July 30, 2009
posted by Caroline Picard
- I sat next to a lawyer in a café downtown. He wore a shiny suit with pink socks and he spoke to a young woman as though on an interview. The subject of Chicago often came up between them and within said subject he often spoke of “expediting” things. Whenever he said “expedite” he rubbed his first two fingers and thumb together. He raised his rubbing hand up in the air, equidistant between their faces, over the center of the table. When the woman ignored the gesture, he did it again. And then he did it again. Again.
- On the cusp of retirement an old painter regularly forgot to shave. He walked down Milwaukee with a young man under his arm. The nature of their relationship was ambiguous, however I could not help but overhear their conversation. In fact I was so intrigued, and their passage so aimless, I was compelled to follow. What follows more or less recreates their conversation or, rather, the old man’s monologue. “I’ve been going through my paintings. I’ve been going through everything and throwing all the bad stuff out. I have a lot of paintings and I might die soon so I have to make sure to throw out the ones I don’t want to be remembered. You should keep that in mind yourself. I can’t believe I didn’t think of it sooner. I could have died any number of years ago and I would have left behind a terribly spotty collection of work. This way I can control my destiny.” The old man sipped a cup of coffee. “My wife has this chair. It’s an amazing chair. She lives upstairs, you know. She lives in the apartment upstairs and I live in the one downstairs. We realized we have different furniture tastes so it works better this way. She has a chair in her apartment. It’s round and it engulfs all of her when she sits in it. It’s like a womb chair.” Again he drank some coffee. “I’ve lived in this neighborhood ten years now.” He shook his head, nostalgic. “My how it’s changed. I used to wake up to go to work and see a dead body across the street from my front door.” For whatever reason the young man, while he appeared to listen, said nothing at any point.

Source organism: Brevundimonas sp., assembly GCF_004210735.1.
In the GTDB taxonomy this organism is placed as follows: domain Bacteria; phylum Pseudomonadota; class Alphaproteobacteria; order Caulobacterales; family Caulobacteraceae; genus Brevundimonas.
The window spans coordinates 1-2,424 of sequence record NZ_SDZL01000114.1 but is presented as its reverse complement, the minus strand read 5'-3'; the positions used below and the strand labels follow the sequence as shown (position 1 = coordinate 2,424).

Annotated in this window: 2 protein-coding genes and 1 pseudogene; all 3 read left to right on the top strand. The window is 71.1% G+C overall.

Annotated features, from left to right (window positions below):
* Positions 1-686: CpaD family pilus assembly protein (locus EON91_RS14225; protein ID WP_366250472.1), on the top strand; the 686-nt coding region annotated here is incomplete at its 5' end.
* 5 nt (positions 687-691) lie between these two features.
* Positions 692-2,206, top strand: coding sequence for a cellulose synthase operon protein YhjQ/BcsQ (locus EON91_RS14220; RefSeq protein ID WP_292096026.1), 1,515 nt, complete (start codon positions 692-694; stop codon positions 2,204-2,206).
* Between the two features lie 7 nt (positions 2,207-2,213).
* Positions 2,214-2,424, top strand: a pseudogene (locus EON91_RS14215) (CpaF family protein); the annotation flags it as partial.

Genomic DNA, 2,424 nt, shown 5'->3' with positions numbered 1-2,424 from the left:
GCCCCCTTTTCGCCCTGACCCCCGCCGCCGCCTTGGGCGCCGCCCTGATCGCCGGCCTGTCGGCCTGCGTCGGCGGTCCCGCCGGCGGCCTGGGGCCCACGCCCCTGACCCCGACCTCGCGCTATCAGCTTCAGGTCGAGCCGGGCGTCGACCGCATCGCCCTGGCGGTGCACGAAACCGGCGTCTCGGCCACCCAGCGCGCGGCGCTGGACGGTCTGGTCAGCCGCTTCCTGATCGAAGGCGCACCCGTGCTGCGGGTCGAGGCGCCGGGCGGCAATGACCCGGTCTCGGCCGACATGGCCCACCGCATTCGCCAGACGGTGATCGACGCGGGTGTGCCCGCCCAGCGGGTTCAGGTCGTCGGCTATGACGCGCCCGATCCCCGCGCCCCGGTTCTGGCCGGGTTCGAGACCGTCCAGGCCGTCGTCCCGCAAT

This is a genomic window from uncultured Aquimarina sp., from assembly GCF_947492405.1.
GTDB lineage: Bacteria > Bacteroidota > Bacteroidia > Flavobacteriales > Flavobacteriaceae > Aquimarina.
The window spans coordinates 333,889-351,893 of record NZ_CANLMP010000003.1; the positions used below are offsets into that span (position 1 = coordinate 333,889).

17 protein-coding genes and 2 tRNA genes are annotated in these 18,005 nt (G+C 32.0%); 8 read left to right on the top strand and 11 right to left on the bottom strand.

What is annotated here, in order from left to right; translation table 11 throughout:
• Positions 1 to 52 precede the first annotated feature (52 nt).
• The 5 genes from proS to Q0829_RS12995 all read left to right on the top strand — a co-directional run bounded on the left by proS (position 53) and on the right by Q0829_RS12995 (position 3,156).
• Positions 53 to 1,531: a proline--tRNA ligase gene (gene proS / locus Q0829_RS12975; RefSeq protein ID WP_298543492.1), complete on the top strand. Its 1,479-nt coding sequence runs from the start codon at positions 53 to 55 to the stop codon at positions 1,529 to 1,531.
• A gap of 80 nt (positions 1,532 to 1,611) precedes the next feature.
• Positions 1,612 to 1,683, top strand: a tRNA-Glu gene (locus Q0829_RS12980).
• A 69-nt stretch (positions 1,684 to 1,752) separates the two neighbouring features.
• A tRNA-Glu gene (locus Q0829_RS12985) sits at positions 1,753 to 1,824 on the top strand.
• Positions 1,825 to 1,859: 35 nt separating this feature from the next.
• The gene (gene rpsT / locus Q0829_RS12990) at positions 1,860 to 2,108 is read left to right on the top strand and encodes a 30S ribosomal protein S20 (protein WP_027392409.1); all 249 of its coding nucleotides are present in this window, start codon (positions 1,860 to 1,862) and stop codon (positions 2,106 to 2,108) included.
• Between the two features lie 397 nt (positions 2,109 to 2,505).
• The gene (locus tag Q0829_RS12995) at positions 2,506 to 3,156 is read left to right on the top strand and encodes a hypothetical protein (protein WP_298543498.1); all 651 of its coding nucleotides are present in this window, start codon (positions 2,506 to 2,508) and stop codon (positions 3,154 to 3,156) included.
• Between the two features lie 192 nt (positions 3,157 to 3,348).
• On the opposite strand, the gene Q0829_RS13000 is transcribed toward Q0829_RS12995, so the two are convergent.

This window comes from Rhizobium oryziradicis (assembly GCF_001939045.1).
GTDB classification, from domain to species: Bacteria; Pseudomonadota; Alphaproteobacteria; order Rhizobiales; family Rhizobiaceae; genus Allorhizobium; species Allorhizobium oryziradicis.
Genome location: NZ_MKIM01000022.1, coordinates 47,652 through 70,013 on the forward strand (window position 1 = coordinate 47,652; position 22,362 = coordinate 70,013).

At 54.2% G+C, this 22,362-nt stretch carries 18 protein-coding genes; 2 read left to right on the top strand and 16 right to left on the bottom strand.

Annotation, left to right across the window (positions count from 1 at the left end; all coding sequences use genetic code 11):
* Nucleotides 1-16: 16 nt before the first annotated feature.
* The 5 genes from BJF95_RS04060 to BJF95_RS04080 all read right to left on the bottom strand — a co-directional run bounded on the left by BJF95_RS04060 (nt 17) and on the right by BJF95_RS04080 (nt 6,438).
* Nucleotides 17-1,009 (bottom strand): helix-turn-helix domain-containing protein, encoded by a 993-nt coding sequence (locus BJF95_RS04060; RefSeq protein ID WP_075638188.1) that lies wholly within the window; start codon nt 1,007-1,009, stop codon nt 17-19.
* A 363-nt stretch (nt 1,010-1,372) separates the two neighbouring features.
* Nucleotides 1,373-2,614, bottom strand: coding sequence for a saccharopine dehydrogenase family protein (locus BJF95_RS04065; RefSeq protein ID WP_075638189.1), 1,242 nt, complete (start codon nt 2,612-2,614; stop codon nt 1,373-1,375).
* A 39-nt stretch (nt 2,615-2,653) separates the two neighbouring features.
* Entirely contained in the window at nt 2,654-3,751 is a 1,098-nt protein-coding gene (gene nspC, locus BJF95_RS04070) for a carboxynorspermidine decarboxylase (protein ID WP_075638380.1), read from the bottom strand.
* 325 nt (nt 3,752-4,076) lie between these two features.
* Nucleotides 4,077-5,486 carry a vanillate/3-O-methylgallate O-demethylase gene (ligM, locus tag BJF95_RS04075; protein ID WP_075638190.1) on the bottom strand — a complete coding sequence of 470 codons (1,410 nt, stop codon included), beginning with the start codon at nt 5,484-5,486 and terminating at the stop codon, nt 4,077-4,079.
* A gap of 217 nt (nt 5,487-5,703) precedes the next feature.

- A middle aged man walked into the train station with a clean pressed, bright red polo shirt. When he walked through the front doors he opened his arms with much enthusiasm, as though anticipating great cheers from those in the station itself. Most of the citizens in the vestibule were either purchasing travel cards, climbing stairs or passing through turn styles. They did not pay the fellow close attention. Neither did the attendants, or for that matter, the shop owner at the kiosk. Nevertheless, the man in the polo shirt, undeterred, did a little soft show, stopped in a flurry and, arms open with jazz hands stopped and said “Will you be my alderman?” I suspect he must have been on some campaign.